Use-case: A Shopify merchant needs an automated way to ‘tag’ products being added to their Shopify store inventory. They source hundreds of products weekly from various dropshippers, and upload the unstructured data to Shopify programmatically. Because the data is unstructured, Shopify is unable to power the merchant’s storefront search. While the merchant has the ability to add tags inside the Shopify Admin, the experience of doing this on hundreds of products on a weekly basis is time-consuming.
Instead, they opted to build a custom Shopify app on Gadget that would run every new product description through an automated tagging script.
In this example, we’ll show you how to build a custom product tagging system that listens to the <inline-code>product/create<inline-code> and <inline-code>product/update<inline-code> webhooks from Shopify, runs product descriptions through a tagging script and sets tags back in Shopify.
Our first step will be to set up a Gadget project, and connect our backend to a Shopify store via Gadget Connections.
To do this:
At this point, Gadget copies the selected Shopify models, their types, validations and associations into your Gadget backend. These models are ready to process webhooks as soon as you install the app on a Shopify store.
We opted to install this app on our development store, using the Test on Development Store link on our Shopify Partner dashboard. Gadget handled the OAuth dance, and once we had granted the requested API scopes, the connection was established.
Gadget keeps your app in sync by generating a CRUD API around each of your cloned models, and wiring up each of the API actions to their corresponding Shopify webhook. So, if the Shopify store fires a <inline-code>product/create<inline-code> webhook, Gadget will run your Create action on the Product model. By default, this action uses the incoming params from the webhook to creates a record in your database. Similarly, if Shopify fires the <inline-code>product/update<inline-code> webhook, Gadget will run your Update action which updates the record with the incoming params.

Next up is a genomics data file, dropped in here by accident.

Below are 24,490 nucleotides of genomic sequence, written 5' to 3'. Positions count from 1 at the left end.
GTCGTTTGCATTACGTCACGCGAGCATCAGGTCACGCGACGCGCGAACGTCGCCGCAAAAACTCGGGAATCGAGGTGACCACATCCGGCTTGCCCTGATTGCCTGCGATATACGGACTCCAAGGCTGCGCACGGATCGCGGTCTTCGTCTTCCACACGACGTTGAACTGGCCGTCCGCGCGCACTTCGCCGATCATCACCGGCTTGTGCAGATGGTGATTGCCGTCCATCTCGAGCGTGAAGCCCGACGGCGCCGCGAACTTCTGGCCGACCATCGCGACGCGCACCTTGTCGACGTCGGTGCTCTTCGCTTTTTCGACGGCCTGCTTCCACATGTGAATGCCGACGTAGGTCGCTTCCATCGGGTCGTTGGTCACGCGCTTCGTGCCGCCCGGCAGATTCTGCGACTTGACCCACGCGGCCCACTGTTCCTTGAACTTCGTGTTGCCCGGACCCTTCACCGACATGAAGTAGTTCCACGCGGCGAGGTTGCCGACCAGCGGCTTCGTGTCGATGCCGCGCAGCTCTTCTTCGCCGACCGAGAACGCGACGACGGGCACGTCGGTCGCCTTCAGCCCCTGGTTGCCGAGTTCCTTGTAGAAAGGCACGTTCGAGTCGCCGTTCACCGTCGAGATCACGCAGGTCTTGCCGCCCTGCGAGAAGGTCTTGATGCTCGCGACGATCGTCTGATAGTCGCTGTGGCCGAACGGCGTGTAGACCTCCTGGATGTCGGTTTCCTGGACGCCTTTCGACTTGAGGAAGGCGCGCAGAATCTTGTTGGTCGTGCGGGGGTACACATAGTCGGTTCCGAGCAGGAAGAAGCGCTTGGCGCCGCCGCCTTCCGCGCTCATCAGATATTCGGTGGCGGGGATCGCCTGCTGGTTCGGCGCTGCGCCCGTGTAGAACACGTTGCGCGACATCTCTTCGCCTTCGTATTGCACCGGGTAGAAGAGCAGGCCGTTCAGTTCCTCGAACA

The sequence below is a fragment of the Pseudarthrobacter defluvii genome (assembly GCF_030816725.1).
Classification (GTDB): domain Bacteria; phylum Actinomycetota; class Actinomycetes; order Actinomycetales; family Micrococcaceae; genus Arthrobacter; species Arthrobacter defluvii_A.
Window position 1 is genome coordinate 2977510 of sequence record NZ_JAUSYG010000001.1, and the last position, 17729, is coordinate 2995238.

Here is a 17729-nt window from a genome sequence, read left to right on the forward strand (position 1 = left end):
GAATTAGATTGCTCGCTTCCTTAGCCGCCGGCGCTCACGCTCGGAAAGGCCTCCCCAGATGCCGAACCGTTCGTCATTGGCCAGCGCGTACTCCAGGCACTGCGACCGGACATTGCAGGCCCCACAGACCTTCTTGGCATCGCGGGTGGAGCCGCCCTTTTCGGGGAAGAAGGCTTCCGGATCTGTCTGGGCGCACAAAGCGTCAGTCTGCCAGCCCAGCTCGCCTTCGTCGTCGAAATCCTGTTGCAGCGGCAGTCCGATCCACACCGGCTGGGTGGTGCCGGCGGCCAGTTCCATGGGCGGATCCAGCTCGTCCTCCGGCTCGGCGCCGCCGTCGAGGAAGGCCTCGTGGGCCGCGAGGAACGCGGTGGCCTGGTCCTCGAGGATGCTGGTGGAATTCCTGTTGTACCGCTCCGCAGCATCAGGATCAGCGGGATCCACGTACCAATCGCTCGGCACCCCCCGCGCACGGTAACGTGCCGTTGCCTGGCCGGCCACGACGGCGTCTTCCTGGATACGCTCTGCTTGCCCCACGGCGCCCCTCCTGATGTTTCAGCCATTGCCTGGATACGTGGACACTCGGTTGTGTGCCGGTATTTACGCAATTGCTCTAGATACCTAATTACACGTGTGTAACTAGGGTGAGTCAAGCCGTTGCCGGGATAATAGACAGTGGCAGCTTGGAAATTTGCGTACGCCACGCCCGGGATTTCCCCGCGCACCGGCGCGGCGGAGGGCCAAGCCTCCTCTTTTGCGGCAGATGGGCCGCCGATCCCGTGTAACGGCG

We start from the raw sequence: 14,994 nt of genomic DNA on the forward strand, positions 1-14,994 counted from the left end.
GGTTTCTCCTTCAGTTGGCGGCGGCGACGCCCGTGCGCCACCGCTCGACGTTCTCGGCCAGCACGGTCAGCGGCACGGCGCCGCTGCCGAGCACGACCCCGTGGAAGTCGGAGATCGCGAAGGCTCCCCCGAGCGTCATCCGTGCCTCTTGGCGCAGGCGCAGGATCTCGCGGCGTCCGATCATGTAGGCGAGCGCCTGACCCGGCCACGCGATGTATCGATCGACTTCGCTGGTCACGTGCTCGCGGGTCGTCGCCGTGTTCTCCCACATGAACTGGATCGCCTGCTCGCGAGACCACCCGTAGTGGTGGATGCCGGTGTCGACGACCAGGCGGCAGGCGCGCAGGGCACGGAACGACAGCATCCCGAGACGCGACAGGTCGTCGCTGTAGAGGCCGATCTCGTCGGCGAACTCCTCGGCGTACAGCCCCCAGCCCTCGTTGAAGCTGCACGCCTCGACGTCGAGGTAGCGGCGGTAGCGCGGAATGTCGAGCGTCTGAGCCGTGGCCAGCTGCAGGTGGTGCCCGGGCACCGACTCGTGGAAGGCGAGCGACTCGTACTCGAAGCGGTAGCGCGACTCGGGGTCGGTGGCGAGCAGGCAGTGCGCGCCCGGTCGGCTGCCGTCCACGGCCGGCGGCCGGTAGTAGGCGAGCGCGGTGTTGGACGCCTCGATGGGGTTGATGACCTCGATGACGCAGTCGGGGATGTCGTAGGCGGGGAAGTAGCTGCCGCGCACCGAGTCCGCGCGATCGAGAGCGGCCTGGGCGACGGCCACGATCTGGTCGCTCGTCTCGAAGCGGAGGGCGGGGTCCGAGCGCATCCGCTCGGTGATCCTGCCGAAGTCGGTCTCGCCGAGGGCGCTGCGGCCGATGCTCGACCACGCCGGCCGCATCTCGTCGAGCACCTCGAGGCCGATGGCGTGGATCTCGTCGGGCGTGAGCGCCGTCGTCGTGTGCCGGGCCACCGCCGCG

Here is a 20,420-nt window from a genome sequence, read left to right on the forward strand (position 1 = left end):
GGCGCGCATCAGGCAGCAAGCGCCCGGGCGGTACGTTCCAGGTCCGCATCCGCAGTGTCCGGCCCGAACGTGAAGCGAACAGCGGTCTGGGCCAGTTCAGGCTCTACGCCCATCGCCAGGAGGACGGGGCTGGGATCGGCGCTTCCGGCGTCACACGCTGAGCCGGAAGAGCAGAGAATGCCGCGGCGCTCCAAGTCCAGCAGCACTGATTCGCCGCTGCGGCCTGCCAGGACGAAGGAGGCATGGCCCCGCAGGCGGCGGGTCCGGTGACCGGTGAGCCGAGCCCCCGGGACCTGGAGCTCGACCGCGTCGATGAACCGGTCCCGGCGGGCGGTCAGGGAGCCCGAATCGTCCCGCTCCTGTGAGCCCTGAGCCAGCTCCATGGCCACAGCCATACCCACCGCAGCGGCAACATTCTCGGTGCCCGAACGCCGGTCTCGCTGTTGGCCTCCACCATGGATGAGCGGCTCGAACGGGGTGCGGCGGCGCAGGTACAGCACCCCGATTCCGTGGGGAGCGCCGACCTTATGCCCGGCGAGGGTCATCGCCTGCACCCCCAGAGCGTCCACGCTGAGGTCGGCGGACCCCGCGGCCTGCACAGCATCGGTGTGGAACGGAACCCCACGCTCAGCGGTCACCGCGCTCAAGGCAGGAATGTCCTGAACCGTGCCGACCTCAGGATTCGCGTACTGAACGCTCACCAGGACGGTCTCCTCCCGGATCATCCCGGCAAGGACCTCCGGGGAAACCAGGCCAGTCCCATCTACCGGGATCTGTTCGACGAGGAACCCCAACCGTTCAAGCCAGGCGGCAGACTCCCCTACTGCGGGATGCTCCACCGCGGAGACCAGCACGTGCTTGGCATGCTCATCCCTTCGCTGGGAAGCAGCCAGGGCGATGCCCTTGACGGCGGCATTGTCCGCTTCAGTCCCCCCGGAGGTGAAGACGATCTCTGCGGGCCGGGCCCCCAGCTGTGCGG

What’s special about these actions is that they are yours. You can change what happens when the action runs by adding Effects defined in code.
The next step is to build out our tagging script. Let's start with a list of vetted keywords that we can use to power the script. These keywords can be different types of products or brands:
Once we have keywords to check against, we can write our tagging script. Because we want this script to run every time a product record is created or updated, we'll add an Effect to the Create and Update actions on the Shopify Product state machine:
As you can see, there's little code to write. Gadget gives us a <inline-code>connections<inline-code> object as an argument to our effect function, which has an already authenticated API client for Shopify ready to go. We use this object to make API calls back to Shopify to update the tags and complete the process.
Now, we only did this on Create. To have the same behavior when a product is updated, we add the same <inline-code>applyTags.js<inline-code> file as another Run Effect on the Update action.
We're done, let's test it out!
That's all there is to this app, so let's test it out! Go back to the Connections page and click Sync on the connected store. Gadget will fetch each of the records in Shopify and run them through your actions. Not only will this populate your Gadget backend with the store's inventory, but it will also run the effects we added, updating the tags for each synced product.
The net result is we have tags being updated in Shopify each time there is a match against our Allowed Tags list. And we were able to get all of this done in 10 minutes and under 10 lines of code.